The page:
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Serving Sandwiches in Washington - With an 'International Accent'


The menu on the wall at international sandwich shop SunDeVich shows a varied selection reflecting cuisine from arounf the globe, December 2011.

The menu on the wall at international sandwich shop SunDeVich shows a varied selection reflecting cuisine from arounf the globe, December 2011.

Washington DC is a melting-pot of people from around the globe. The many races and cultures are reflected in its foods. Among the choices are countless Asian, African and Middle Eastern eateries restaurants. But one Iranian-American business owner has put a twist on a classic Western cuisine… and earned a name for himself along the way.

Anyone can make a sandwich. But only Ali Bagheri makes a sandwich with an accent.

“Those of us in the Middle East and in Eastern Europe all pronounce the word ‘sandwich,’ ‘sundevich.' So we joked around and we’re like, ‘SUNDEVICH!’” said Bagheri.

SunDeVich serves international flavors

But the international flavor of “SunDeVich” goes beyond just the name of his restaurant. The menu reads like the stamps on a passport - with sandwiches named for cities around the globe.

“Every city really reflects on the flavor profile. It’s important that we stay true to what the inspiration was, but still put our own spin on it,” said Bagheri.

His mom helps with that spin… but this is Bagheri’s kitchen.

“It's funny to have the tables turned… that watching her little by little, and now she asks me, ‘Hey taste this... is this okay? Does this need salt?’”

The mother-son team uses local ingredients to make foreign favorites - like tongue sandwiches and kabob.

“We don't have a freezer. We don't have walk-in coolers. We prep what we can for the day. We sell what we can for the day. And then we start again tomorrow,” said Bagheri.

All while staying true to tradition.

“We subscribe to the techniques and the ideologies that have been around for thousands of years, but every operation is different. You have different equipment, you have different staffing… you have certain limitations in every area. You just gotta [have to] see what works best for you.”

Washington's best sandwiches


And it seems like things are working well for Bagheri. Washington Post readers recently voted SunDeVich the city’s best sandwich shop.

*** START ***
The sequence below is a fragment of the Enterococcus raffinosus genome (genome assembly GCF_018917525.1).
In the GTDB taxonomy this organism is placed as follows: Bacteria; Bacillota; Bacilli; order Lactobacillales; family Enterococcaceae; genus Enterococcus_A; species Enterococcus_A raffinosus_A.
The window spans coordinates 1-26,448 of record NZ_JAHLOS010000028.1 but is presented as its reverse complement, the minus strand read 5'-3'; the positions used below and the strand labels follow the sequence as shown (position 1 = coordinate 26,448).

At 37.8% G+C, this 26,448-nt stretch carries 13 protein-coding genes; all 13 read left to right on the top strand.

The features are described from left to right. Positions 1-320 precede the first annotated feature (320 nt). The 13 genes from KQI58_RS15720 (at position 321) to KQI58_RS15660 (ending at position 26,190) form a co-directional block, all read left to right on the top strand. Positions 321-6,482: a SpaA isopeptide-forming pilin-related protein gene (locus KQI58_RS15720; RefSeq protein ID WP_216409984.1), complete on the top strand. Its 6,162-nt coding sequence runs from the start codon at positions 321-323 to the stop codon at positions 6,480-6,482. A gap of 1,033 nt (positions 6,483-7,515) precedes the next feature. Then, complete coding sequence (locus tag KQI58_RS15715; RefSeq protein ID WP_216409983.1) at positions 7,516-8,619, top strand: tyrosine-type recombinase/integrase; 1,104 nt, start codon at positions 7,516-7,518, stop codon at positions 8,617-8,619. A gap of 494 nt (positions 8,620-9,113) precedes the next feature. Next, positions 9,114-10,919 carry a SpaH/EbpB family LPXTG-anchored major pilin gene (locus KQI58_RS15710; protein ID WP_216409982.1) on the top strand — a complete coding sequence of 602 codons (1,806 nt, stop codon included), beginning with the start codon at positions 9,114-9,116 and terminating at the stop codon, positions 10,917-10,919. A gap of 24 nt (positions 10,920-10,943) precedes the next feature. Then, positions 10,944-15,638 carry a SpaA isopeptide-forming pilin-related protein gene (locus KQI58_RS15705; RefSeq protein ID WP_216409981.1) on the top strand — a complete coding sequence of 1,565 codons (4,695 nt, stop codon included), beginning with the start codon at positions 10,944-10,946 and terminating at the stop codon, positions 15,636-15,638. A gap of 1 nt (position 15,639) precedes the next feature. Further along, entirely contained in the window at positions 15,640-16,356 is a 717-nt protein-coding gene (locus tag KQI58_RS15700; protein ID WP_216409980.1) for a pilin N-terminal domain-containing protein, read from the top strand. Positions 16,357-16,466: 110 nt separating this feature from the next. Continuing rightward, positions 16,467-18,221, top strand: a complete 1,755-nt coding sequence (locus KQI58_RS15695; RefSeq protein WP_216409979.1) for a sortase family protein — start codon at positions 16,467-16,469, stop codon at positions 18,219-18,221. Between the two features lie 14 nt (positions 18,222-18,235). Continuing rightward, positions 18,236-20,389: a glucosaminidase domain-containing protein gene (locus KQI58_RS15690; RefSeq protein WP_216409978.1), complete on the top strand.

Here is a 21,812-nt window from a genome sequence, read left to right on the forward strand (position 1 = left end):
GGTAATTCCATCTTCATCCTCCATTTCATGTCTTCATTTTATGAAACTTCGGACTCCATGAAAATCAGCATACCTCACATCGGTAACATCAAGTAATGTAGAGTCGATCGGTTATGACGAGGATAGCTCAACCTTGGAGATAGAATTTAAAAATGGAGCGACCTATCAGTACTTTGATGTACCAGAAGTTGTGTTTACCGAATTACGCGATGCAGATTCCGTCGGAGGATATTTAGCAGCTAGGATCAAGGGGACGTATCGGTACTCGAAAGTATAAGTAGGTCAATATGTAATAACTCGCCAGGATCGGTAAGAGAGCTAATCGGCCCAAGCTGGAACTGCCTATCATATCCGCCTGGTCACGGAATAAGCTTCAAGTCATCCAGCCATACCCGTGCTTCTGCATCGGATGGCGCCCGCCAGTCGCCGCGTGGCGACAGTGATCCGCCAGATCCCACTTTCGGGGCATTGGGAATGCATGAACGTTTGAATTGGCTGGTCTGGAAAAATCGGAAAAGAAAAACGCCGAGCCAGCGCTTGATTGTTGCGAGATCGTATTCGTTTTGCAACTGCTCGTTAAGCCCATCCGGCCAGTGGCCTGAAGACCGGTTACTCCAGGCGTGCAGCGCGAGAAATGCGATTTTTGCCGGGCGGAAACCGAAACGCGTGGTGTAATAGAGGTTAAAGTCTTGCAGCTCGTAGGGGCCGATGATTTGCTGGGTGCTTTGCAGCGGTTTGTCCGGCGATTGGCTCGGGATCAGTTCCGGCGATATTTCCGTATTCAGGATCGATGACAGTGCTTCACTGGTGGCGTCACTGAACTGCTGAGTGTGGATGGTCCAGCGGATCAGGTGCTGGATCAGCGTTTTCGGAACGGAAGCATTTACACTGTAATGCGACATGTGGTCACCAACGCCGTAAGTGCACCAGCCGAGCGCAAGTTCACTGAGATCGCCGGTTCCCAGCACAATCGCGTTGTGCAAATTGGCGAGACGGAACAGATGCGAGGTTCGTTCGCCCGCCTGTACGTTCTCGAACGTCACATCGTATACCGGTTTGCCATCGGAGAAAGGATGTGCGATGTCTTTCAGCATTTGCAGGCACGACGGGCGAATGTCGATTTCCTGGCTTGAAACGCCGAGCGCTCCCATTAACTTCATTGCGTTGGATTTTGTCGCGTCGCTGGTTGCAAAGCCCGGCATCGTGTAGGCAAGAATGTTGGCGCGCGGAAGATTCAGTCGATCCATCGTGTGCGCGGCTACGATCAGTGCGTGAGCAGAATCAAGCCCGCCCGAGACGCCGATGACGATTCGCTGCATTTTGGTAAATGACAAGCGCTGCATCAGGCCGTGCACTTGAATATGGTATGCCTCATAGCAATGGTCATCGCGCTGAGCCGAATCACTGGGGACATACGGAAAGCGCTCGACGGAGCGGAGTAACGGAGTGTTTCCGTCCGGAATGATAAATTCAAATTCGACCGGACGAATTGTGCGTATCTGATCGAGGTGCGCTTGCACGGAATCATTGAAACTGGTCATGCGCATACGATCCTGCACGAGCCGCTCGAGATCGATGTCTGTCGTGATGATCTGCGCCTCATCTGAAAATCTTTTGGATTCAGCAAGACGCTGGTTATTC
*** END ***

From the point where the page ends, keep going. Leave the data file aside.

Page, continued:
“We never thought we would win. We just wanted to capture a little bit of market share so our name remained on there. Next thing we know, they’re coming in like, “You won… this happened…” and then the line went out the door,” said Bagheri.

“I heard that it got an award for the best sandwich in DC,” said one patron. “Our neighbor told us about it.”

“I used to work at an Iranian/Mediterranean restaurant… and it was delicious… and I remember the meat; the kubideh kabob. I’ve never been to Iran, but I love Iranian food, and it seems very authentic,” said one woman.

Fresh, local ingredients featured

“Our whole thing was: let the food speak for itself. You’re not sure what to order; you’re kind of hesitant. But once you bite into the sandwich… you’re a believer from there, and that was all we want: that ‘wow’ factor that’s just going to surprise you,” said Bagheri.

Perhaps not surprising is the inherent challenge a sandwich shop faces.

“A sandwich is probably one of the first things you made as a kid. Whether it was pb&j [peanut butter and jelly] or a baloney and cheese… everyone considers themselves an… ‘I make great sandwiches!’” said Bagheri.

Bagheri said he makes great sandwiches from local ingredients, golden baguettes, and flavors inspired from around the world. And that sounds good in any language.

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    Arash Arabasadi

    Arash Arabasadi is an award-winning multimedia journalist with a decade of experience shooting, producing, writing and editing. He has reported from conflicts in Iraq, Egypt, the Persian Gulf and Ukraine, as well as domestically in Ferguson, Missouri, and Baltimore, Maryland. Arash has also been a guest lecturer at Howard University, Hampton University, Georgetown University, and his alma mater, the University of North Carolina at Chapel Hill. He lives in Washington, D.C., with his wife Ashley and their two dogs.

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